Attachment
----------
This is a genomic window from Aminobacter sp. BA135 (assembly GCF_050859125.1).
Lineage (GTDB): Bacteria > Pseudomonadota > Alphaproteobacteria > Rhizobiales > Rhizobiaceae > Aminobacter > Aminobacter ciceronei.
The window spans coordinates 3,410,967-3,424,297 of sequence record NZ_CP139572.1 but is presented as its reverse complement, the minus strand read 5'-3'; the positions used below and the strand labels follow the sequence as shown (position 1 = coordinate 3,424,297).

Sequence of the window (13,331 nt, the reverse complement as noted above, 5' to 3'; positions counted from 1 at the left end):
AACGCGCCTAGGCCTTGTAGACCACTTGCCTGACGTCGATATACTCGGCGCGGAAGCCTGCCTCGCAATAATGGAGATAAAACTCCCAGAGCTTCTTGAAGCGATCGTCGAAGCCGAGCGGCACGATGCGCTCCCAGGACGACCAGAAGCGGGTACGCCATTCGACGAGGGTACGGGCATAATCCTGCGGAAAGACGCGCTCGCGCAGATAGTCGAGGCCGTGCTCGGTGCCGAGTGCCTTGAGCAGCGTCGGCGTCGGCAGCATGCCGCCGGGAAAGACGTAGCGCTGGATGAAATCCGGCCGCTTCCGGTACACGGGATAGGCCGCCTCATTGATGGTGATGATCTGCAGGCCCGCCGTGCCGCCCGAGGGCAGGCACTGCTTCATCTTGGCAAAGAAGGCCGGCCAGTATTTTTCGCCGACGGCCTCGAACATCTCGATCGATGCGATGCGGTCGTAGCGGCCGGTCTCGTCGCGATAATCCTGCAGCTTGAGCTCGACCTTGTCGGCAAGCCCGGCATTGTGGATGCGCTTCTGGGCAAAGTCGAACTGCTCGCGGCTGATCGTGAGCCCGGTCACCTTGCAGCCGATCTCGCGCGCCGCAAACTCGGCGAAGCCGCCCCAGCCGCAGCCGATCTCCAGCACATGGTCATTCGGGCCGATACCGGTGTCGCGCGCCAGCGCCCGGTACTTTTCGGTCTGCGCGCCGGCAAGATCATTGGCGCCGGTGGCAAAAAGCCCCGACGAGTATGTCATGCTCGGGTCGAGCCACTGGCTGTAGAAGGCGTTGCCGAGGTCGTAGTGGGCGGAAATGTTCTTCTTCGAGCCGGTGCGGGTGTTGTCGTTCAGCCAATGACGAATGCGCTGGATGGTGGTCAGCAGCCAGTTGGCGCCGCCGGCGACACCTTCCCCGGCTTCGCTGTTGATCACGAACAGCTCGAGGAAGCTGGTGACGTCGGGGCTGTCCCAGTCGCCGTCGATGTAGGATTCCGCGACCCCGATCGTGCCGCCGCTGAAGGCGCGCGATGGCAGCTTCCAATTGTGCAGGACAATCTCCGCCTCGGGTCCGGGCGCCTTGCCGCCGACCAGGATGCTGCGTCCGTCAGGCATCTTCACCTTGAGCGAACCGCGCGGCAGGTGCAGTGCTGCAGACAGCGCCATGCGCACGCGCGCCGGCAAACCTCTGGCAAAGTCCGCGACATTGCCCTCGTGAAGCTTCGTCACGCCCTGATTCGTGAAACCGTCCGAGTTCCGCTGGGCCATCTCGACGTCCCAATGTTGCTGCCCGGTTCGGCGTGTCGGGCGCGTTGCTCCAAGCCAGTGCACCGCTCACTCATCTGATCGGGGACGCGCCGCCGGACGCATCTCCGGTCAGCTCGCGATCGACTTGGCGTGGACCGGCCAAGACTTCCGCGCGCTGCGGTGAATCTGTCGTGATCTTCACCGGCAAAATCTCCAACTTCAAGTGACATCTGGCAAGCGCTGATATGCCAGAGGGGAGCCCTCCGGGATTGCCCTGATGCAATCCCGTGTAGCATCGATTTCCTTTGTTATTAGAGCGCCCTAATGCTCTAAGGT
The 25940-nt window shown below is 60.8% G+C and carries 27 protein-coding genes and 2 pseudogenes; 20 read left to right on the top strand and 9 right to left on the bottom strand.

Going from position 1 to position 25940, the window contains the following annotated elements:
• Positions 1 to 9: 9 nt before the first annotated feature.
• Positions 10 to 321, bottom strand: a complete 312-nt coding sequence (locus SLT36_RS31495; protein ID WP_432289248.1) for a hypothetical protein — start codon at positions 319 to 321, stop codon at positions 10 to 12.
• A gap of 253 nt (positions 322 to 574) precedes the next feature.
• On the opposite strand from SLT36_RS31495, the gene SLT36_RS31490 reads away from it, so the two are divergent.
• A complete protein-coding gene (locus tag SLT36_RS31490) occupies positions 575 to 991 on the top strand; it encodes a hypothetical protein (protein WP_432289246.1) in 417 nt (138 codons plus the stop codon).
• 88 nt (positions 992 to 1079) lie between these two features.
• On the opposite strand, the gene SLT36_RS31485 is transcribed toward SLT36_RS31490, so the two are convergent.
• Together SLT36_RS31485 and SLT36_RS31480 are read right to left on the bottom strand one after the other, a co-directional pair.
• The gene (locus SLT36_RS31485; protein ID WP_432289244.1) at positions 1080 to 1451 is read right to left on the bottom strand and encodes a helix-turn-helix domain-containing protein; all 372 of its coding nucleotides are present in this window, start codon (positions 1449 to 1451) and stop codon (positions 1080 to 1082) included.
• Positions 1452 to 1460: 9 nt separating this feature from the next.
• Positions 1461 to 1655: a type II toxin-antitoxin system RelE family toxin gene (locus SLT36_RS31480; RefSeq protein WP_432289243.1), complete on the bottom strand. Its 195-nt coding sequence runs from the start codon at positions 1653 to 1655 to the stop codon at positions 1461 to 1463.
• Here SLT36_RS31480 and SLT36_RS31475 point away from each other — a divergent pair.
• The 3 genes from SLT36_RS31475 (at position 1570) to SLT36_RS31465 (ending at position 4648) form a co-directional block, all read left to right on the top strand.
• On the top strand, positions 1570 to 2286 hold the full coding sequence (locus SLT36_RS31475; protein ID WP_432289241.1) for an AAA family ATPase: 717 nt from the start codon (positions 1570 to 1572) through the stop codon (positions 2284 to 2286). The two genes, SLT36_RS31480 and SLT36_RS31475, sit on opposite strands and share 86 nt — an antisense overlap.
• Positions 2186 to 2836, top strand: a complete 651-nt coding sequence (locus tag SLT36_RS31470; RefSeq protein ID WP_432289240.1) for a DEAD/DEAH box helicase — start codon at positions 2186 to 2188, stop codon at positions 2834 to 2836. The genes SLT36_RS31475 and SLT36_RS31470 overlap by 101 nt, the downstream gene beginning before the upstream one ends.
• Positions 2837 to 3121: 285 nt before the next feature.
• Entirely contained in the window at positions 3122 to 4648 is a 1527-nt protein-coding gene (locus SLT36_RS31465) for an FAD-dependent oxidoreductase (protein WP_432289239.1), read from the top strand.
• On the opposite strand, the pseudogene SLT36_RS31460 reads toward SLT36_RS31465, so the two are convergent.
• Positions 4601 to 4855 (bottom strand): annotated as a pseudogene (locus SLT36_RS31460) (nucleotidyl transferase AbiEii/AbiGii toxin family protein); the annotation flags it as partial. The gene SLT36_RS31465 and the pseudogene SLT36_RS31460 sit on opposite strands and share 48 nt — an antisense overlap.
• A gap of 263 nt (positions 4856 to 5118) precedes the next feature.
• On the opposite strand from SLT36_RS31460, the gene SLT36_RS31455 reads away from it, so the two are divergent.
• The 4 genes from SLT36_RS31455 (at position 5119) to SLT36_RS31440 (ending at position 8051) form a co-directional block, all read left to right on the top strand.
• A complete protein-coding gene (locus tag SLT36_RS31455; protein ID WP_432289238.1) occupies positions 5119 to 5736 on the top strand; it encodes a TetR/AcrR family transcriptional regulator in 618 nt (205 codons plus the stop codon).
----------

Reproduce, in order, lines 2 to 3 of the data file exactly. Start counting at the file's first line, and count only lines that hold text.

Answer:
Lineage (GTDB): Bacteria > Pseudomonadota > Alphaproteobacteria > Rhizobiales > Rhizobiaceae > Aminobacter > Aminobacter ciceronei.
The window spans coordinates 3,410,967-3,424,297 of sequence record NZ_CP139572.1 but is presented as its reverse complement, the minus strand read 5'-3'; the positions used below and the strand labels follow the sequence as shown (position 1 = coordinate 3,424,297).